You can find the amendments, and a fuller discussion of the Bill on my website here:https://www.stephenhammond.net/news/european-union-withdrawal-bill 

 

School Funding

Last month, the Secretary of State for Education set out the Government’s final proposals on a new National Funding Formula. Under this, an extra £1.3billion will be invested into schools over the next two years.

With this additional funding, the basic funding every student in every school will attract will raise.

Under the last proposals, overall schools in Wimbledon received more money, but some primary schools missed out. I am therefore pleased that the Government have listened to us, and that every school in Wimbledon will receive more money. 

 

New Harris Academy at South Wimbledon

Over the last decade I have consistently supported the need to increase the size of primary schools locally and for a new secondary school to cope with the growth in pupil numbers.

However, I am increasingly concerned as local education lists and the statistics highlight that there may no longer be a need for new secondary school. The number of pupils entering Reception year has now fallen some 7.5% since its peak and currently secondary schools in Merton have 141 vacancies.

Whilst parental choice is obviously desirable and a new Academy will provide that, given the current roll numbers in Merton, the Labour Council do need to prove the need for a new school as opposed to increasing entry at current schools which was the solution for primary schools.

I am also particularly disappointed that Wimbledon Park residents will not have this choice of school for their children. I believed that Harris had promised that Wimbledon Park would be a “nodal point” for entry consideration. It was a real surprise to me and many Wimbledon Park residents to find their “nodal point” has been substituted for one in Colliers Wood.

There is a clear interest from Wimbledon Park parents in the school and I believe Harris should reconsider its position and let parents from across Wimbledon consider joining this school if it is best for their child. 

 

Ashcombe Road Bridge Closure

I have been receiving many complaints about the closure of Ashcombe Road Bridge and a lack of information from the Labour Council. 

I know from my own experience how disruptive this has been, especially now there is no pedestrian access. 

I asked the Council for an update, and please find below their response. I was also informed that a temporary footway will be installed on the 16th of October, which now appears to be open.

We are undertaking essential engineering work to strengthen Ashcombe Road Bridge. Unfortunately, while carrying out the excavation works, we found live electricity, gas and water mains services which were not previously identified by the utilities companies’ asset information that was submitted to the council and this has inevitably delayed our works.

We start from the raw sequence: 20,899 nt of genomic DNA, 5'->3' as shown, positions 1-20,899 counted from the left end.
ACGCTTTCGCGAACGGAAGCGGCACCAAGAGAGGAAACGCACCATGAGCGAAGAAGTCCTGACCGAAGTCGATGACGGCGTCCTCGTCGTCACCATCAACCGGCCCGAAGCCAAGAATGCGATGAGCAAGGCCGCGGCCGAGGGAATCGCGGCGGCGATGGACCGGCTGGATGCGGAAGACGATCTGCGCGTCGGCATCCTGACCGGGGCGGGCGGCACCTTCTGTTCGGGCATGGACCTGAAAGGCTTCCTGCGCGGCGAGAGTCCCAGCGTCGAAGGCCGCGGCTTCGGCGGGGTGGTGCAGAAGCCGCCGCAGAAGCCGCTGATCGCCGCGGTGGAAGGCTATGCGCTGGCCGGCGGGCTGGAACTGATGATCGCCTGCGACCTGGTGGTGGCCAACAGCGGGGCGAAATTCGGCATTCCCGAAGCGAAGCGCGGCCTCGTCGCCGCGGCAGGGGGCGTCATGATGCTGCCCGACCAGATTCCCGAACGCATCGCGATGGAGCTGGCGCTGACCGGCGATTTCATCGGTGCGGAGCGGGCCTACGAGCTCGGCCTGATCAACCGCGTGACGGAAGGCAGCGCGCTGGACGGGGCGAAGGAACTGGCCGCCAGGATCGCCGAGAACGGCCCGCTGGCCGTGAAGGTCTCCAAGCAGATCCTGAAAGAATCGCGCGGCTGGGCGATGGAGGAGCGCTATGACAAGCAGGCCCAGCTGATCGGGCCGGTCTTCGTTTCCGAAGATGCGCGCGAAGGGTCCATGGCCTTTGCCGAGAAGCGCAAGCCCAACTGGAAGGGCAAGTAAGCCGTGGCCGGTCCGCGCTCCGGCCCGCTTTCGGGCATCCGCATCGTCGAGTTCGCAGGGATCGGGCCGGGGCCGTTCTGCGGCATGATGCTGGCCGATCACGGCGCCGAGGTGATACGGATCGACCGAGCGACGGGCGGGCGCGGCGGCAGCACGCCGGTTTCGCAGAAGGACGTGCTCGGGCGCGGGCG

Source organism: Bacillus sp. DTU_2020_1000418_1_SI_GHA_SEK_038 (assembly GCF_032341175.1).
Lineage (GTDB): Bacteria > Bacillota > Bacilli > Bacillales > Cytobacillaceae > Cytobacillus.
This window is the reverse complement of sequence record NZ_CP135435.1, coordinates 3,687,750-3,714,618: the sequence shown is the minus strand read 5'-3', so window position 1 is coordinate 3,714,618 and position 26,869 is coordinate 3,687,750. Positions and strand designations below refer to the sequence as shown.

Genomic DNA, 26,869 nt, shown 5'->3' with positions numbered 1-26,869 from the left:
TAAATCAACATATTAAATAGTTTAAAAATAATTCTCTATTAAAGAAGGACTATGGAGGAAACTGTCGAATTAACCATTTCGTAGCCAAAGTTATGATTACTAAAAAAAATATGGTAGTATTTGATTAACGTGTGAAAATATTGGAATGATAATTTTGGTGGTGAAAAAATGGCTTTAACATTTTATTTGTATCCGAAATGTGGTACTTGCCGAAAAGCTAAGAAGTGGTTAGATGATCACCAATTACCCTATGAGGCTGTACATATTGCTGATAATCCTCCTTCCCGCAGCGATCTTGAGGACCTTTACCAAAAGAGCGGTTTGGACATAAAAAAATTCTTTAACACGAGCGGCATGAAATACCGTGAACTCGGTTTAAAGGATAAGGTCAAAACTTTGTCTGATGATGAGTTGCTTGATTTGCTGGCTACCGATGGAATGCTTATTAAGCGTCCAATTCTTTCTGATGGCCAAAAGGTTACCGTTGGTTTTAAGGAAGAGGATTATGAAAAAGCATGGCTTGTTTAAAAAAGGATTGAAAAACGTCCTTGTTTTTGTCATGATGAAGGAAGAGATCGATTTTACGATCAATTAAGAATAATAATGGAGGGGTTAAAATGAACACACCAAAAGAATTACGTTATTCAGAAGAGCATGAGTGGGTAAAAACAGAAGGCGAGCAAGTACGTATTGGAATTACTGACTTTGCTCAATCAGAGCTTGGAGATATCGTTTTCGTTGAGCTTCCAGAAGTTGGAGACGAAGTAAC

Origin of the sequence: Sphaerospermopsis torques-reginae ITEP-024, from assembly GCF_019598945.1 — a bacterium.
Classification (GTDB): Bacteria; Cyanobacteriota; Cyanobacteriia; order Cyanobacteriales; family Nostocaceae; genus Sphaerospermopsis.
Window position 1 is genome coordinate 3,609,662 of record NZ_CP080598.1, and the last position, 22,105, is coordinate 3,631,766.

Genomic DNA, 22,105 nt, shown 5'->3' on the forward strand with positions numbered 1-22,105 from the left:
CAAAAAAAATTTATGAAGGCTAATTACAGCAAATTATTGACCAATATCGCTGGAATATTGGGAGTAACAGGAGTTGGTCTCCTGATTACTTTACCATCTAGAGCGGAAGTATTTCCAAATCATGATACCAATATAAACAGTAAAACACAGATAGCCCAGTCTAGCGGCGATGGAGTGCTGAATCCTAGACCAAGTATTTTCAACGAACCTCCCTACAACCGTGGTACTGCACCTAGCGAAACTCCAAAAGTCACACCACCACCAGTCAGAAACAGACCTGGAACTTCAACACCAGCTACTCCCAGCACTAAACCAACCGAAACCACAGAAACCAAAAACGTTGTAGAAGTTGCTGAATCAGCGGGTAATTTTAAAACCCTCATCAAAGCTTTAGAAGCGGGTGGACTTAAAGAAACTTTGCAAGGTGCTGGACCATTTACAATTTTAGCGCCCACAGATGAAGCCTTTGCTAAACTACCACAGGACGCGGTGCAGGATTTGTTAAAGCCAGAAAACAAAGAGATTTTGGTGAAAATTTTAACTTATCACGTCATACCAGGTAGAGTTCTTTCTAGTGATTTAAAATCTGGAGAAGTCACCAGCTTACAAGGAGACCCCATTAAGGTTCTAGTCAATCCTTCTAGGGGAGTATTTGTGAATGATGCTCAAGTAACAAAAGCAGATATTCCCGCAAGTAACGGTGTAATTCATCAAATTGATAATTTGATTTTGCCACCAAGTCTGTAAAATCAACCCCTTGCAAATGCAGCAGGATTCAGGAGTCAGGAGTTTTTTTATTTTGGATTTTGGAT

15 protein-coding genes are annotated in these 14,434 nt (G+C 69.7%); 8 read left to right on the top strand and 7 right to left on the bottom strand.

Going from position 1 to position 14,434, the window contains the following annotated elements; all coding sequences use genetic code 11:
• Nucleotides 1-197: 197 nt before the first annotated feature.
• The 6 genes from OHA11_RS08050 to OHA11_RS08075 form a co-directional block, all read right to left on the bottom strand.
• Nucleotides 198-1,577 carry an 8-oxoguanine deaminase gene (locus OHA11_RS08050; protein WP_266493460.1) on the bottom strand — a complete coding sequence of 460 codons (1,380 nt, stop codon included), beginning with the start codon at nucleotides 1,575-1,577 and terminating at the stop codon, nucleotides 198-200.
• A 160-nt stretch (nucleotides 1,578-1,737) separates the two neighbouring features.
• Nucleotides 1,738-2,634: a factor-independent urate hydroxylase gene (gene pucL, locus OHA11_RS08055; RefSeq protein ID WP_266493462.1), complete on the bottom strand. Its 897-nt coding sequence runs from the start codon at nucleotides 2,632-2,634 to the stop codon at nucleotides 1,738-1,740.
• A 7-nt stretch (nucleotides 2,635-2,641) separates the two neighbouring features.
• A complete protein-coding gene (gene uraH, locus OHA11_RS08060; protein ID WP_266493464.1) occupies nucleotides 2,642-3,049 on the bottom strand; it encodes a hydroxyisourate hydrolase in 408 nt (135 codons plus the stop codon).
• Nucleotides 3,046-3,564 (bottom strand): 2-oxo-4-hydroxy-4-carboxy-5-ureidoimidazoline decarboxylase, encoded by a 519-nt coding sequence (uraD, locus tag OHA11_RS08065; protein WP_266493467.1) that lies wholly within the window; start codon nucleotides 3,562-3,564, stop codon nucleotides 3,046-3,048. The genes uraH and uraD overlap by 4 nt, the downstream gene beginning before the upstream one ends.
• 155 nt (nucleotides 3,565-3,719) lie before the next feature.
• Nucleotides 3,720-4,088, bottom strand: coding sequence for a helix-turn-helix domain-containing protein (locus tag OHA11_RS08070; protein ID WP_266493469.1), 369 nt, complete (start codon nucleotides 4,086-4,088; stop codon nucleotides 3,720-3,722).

These services have to be cut and capped or diverted by the utility companies themselves to make the site safe and before our works can continue. The safety of our residents is very important and we recognise that this is a busy route for school children too. With exposed utility cables, the site is therefore unsafe for pedestrians to be very close to these works so we have had to restrict pedestrian access in this area.

We hope to complete the bridge strengthening works as early and as safely as possible and I would like to take this opportunity to apologise for the inconvenience that residents are experiencing within the area.

At this stage of the works, I can assure you we are doing everything possible for this to happen as soon as possible. However we are unable to give you a definite date for the reopening of the footway and carriageway until the utilities companies have carried out their safety works.

You will not see council contractors working on the site for the same reasons; however we will be back as soon as the utilities companies have carried out their works.

We have installed additional signage at the end of all roads leading to Ashcombe Road Bridge so people do not have to make a trip until the closure point and then find out about the footway closure. These signs will be updated weekly to inform pedestrians of the likely date when the footway will reopen.

Once again, I apologise for this unexpected occurrence and please be assured we are doing everything we can to support the utilities companies on progressing works as soon as possible.

 

Common of the Year

I am delighted that Wimbledon Common and Putney Lower Common both won Gold awards in the “Common of the Year” category of this year’s London in Bloom competition.

This is great news and I wish to congratulate Prue Whyte, the Chairman of the Conservators, the Conservators, the Chief Ranger Simon Lee and all his excellent team on this exciting news.